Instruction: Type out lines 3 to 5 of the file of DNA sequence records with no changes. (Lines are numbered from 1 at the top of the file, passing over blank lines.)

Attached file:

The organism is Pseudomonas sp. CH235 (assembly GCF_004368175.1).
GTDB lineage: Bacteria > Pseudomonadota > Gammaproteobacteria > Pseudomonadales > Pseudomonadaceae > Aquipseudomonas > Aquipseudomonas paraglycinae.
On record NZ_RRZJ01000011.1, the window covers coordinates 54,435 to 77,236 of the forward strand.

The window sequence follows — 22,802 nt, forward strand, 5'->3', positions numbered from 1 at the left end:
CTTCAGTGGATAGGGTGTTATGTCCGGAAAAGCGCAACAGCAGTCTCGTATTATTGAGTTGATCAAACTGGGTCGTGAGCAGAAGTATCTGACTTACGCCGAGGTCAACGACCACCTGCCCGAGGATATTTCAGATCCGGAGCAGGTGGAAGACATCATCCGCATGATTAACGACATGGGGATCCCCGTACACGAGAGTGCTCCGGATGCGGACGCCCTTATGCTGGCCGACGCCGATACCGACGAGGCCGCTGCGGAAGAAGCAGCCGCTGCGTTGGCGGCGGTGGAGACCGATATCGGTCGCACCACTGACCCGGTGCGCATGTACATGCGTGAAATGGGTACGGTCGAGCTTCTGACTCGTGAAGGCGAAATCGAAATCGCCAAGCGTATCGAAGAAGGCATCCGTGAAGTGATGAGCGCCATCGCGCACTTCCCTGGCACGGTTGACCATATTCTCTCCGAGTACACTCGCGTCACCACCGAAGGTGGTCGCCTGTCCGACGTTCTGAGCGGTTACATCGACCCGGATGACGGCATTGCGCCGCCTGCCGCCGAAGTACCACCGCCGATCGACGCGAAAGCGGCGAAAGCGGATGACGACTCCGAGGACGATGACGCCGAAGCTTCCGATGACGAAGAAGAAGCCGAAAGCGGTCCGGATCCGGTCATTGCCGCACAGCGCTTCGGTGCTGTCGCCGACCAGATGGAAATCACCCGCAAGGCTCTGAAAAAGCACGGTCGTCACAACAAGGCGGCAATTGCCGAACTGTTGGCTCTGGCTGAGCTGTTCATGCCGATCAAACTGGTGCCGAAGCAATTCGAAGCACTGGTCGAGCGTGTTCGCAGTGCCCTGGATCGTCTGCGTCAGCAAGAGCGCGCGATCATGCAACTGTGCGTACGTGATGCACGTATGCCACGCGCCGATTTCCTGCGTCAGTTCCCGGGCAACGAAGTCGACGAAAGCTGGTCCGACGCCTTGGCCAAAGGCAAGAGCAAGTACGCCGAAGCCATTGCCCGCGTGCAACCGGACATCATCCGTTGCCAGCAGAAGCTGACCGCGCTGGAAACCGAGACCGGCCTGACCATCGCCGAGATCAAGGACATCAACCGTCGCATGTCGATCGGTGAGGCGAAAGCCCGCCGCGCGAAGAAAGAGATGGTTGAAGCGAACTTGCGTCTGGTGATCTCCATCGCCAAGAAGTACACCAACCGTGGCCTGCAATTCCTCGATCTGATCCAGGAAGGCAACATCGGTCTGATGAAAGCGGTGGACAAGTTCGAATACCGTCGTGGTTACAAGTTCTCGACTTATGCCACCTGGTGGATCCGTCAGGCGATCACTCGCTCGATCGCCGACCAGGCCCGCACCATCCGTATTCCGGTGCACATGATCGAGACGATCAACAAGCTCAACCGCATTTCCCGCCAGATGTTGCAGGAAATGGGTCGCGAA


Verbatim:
On record NZ_RRZJ01000011.1, the window covers coordinates 54,435 to 77,236 of the forward strand.

The window sequence follows — 22,802 nt, forward strand, 5'->3', positions numbered from 1 at the left end:
CTTCAGTGGATAGGGTGTTATGTCCGGAAAAGCGCAACAGCAGTCTCGTATTATTGAGTTGATCAAACTGGGTCGTGAGCAGAAGTATCTGACTTACGCCGAGGTCAACGACCACCTGCCCGAGGATATTTCAGATCCGGAGCAGGTGGAAGACATCATCCGCATGATTAACGACATGGGGATCCCCGTACACGAGAGTGCTCCGGATGCGGACGCCCTTATGCTGGCCGACGCCGATACCGACGAGGCCGCTGCGGAAGAAGCAGCCGCTGCGTTGGCGGCGGTGGAGACCGATATCGGTCGCACCACTGACCCGGTGCGCATGTACATGCGTGAAATGGGTACGGTCGAGCTTCTGACTCGTGAAGGCGAAATCGAAATCGCCAAGCGTATCGAAGAAGGCATCCGTGAAGTGATGAGCGCCATCGCGCACTTCCCTGGCACGGTTGACCATATTCTCTCCGAGTACACTCGCGTCACCACCGAAGGTGGTCGCCTGTCCGACGTTCTGAGCGGTTACATCGACCCGGATGACGGCATTGCGCCGCCTGCCGCCGAAGTACCACCGCCGATCGACGCGAAAGCGGCGAAAGCGGATGACGACTCCGAGGACGATGACGCCGAAGCTTCCGATGACGAAGAAGAAGCCGAAAGCGGTCCGGATCCGGTCATTGCCGCACAGCGCTTCGGTGCTGTCGCCGACCAGATGGAAATCACCCGCAAGGCTCTGAAAAAGCACGGTCGTCACAACAAGGCGGCAATTGCCGAACTGTTGGCTCTGGCTGAGCTGTTCATGCCGATCAAACTGGTGCCGAAGCAATTCGAAGCACTGGTCGAGCGTGTTCGCAGTGCCCTGGATCGTCTGCGTCAGCAAGAGCGCGCGATCATGCAACTGTGCGTACGTGATGCACGTATGCCACGCGCCGATTTCCTGCGTCAGTTCCCGGGCAACGAAGTCGACGAAAGCTGGTCCGACGCCTTGGCCAAAGGCAAGAGCAAGTACGCCGAAGCCATTGCCCGCGTGCAACCGGACATCATCCGTTGCCAGCAGAAGCTGACCGCGCTGGAAACCGAGACCGGCCTGACCATCGCCGAGATCAAGGACATCAACCGTCGCATGTCGATCGGTGAGGCGAAAGCCCGCCGCGCGAAGAAAGAGATGGTTGAAGCGAACTTGCGTCTGGTGATCTCCATCGCCAAGAAGTACACCAACCGTGGCCTGCAATTCCTCGATCTGATCCAGGAAGGCAACATCGGTCTGATGAAAGCGGTGGACAAGTTCGAATACCGTCGTGGTTACAAGTTCTCGACTTATGCCACCTGGTGGATCCGTCAGGCGATCACTCGCTCGATCGCCGACCAGGCCCGCACCATCCGTATTCCGGTGCACATGATCGAGACGATCAACAAGCTCAACCGCATTTCCCGCCAGATGTTGCAGGAAATGGGTCGCGAA